Bishop Dobbs heads the Anglican Diocese of the Living Word. His biography says:

Ordained in 1991, he planted three congregations and served as the rector of the fastest growing Anglican church in New Zealand. He was elected and consecrated as bishop by the Church of Nigeria (Anglican Communion) in 2011, and is a member of the College of Bishops in Nigeria and also the Anglican Church in North America (ACNA).

Bishops Dobbs is thoroughly Reformed. ADLW is a non-geographic diocese that allows Bishop Dobbs to minister across the country. He was pronounced to be “the Based Bishop” by Orthodox Christian Rod Dreher.

Bishop Steve Breedlove

Breedlove is the Bishop Ordinary of the Diocese of Christ Our Hope, another non-geographic diocese in ACNA. I have my own issues with him as he utterly shut down my attempts to look at Anglican complicity with Rwandan dictator Paul Kagame (see here). Beyond that, he has serious issues exposed in this letter. With that said, he probably exhibits just the company spirit that might get him to the top.

(retired) Bishop Neil Lebhar

Bishop Lebhar is the kind of centrist churchman who might make an ideal candidate, if he could be nominated and elected out of retirement. His biography states:

Neil was consecrated in 2010 as the first bishop of the Gulf Atlantic Diocese of the Anglican Church in North America (ACNA) and retired in 2022.

Before his election, Bishop Lebhar served as rector of Church of the Redeemer in Jacksonville, Florida, beginning in 1988. Before coming to Florida, he served as Assistant Rector at Truro Church in Fairfax, Virginia.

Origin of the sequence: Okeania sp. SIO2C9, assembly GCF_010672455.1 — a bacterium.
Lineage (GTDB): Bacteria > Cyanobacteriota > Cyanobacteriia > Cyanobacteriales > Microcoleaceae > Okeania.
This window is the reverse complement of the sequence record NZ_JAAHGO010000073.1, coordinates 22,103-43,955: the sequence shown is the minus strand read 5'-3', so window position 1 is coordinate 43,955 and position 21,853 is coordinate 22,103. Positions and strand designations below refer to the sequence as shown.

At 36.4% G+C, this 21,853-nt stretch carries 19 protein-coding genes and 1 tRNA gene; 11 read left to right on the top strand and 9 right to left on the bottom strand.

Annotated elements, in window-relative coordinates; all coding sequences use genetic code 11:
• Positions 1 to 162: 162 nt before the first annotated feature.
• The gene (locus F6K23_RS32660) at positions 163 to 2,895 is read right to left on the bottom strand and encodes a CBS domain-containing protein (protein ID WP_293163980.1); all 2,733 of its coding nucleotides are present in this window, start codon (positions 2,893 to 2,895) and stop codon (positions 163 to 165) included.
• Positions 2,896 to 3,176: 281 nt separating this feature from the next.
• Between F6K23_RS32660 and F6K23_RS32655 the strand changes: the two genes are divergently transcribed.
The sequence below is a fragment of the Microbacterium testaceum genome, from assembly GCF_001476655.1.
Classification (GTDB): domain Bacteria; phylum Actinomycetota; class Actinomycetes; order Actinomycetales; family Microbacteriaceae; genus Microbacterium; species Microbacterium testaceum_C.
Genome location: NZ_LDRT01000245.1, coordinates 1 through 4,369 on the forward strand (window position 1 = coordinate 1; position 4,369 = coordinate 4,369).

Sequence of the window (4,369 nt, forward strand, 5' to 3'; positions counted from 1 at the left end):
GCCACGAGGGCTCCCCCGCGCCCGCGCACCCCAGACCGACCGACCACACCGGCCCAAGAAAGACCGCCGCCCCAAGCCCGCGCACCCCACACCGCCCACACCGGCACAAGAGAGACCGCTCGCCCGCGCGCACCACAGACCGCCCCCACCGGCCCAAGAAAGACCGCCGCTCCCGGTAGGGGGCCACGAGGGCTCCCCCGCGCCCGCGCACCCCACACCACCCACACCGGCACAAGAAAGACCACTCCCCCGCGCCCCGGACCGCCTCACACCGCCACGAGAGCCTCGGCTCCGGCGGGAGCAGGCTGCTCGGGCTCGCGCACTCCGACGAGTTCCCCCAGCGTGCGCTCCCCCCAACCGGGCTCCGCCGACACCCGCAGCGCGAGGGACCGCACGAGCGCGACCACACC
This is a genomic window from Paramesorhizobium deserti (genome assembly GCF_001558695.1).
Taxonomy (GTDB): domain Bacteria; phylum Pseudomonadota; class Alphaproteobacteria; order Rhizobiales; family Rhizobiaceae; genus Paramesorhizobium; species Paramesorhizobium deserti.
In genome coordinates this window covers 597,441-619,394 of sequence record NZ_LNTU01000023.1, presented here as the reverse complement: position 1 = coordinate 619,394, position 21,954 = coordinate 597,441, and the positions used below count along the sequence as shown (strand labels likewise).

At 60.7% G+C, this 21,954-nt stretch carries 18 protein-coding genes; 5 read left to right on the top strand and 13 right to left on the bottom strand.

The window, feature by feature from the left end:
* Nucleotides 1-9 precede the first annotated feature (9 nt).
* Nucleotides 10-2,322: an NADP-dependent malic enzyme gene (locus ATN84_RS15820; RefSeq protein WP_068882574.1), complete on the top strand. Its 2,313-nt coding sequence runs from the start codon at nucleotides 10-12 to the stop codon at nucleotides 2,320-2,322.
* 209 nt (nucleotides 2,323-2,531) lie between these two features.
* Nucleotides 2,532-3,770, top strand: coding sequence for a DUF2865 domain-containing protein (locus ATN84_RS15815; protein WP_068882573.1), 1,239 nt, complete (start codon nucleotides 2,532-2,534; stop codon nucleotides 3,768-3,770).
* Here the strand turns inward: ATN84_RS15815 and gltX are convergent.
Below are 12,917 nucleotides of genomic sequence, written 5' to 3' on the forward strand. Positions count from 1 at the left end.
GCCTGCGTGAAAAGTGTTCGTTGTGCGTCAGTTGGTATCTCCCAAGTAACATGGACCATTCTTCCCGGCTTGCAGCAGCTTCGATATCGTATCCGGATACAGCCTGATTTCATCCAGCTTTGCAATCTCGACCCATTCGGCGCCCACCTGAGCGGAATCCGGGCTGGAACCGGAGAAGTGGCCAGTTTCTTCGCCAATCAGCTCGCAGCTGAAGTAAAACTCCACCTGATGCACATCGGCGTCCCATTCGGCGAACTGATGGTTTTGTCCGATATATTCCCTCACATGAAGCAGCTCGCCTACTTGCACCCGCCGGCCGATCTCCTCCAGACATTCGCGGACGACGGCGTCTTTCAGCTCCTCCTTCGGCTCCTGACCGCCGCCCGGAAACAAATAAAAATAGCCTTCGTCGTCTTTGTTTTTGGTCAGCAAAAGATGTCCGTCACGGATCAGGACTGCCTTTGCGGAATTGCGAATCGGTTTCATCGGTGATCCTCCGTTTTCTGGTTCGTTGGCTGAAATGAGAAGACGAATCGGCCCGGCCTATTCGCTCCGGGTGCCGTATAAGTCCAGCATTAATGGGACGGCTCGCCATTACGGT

I could see him as a one-term only “bridge to the future.”

Bishop Steve Wood

Bishop Wood makes sense as something of a centrist. His biography says:

Bishop Wood was ordained to the diaconate on June 15, 1991 and to the priesthood on February 1, 1992 by Bishop James R. Moodey, VIII Bishop of Ohio. He was appointed Vicar of St. Anne-in-the-Fields in Madison, Ohio where he served until April of 1995. He then served as Associate Rector and Chief of Staff at St. Luke’s parish in Bath, Ohio until his move to South Carolina…He was installed as Rector of St. Andrew’s Anglican Church in Mt. Pleasant, SC by Bishop Edward L. Salmon, XIII Bishop of South Carolina, on September 1, 2000…The Rt. Rev’d Stephen D. Wood was elected as the first Bishop of the Diocese of the Carolinas by the College of Bishops on June 5, 2012. He was consecrated Bishop at St. Andrew’s Anglican Church in Mt. Pleasant, SC by Archbishop Robert Duncan on August 25, 2013.

He seems to have avoided being tainted with many recent controversies in ACNA. Notably, he suffered a terrible bout of Covid during its early days. He strikes me as another Foley Beach type of leader.